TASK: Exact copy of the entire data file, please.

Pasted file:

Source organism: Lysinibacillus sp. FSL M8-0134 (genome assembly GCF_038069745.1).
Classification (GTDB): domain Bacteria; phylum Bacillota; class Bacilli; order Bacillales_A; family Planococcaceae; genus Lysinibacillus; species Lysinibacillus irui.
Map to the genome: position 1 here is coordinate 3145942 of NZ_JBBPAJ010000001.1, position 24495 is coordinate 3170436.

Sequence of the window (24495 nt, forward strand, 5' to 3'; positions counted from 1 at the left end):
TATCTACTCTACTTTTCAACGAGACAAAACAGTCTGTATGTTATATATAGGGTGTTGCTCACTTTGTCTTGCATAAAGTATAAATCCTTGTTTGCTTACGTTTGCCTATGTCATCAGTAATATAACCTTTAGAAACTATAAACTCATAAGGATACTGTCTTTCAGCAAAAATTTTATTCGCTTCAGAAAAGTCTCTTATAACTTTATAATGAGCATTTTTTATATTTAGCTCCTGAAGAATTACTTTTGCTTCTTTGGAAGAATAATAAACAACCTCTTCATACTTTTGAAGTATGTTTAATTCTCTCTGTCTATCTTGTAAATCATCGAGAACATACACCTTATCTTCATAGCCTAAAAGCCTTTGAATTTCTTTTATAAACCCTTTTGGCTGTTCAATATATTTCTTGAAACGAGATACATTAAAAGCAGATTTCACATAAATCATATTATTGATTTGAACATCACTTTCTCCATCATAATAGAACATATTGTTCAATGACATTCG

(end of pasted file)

Source organism: Lysinibacillus sp. FSL M8-0134 (genome assembly GCF_038069745.1).
Classification (GTDB): domain Bacteria; phylum Bacillota; class Bacilli; order Bacillales_A; family Planococcaceae; genus Lysinibacillus; species Lysinibacillus irui.
Map to the genome: position 1 here is coordinate 3145942 of NZ_JBBPAJ010000001.1, position 24495 is coordinate 3170436.

Sequence of the window (24495 nt, forward strand, 5' to 3'; positions counted from 1 at the left end):
TATCTACTCTACTTTTCAACGAGACAAAACAGTCTGTATGTTATATATAGGGTGTTGCTCACTTTGTCTTGCATAAAGTATAAATCCTTGTTTGCTTACGTTTGCCTATGTCATCAGTAATATAACCTTTAGAAACTATAAACTCATAAGGATACTGTCTTTCAGCAAAAATTTTATTCGCTTCAGAAAAGTCTCTTATAACTTTATAATGAGCATTTTTTATATTTAGCTCCTGAAGAATTACTTTTGCTTCTTTGGAAGAATAATAAACAACCTCTTCATACTTTTGAAGTATGTTTAATTCTCTCTGTCTATCTTGTAAATCATCGAGAACATACACCTTATCTTCATAGCCTAAAAGCCTTTGAATTTCTTTTATAAACCCTTTTGGCTGTTCAATATATTTCTTGAAACGAGATACATTAAAAGCAGATTTCACATAAATCATATTATTGATTTGAACATCACTTTCTCCATCATAATAGAACATATTGTTCAATGACATTCG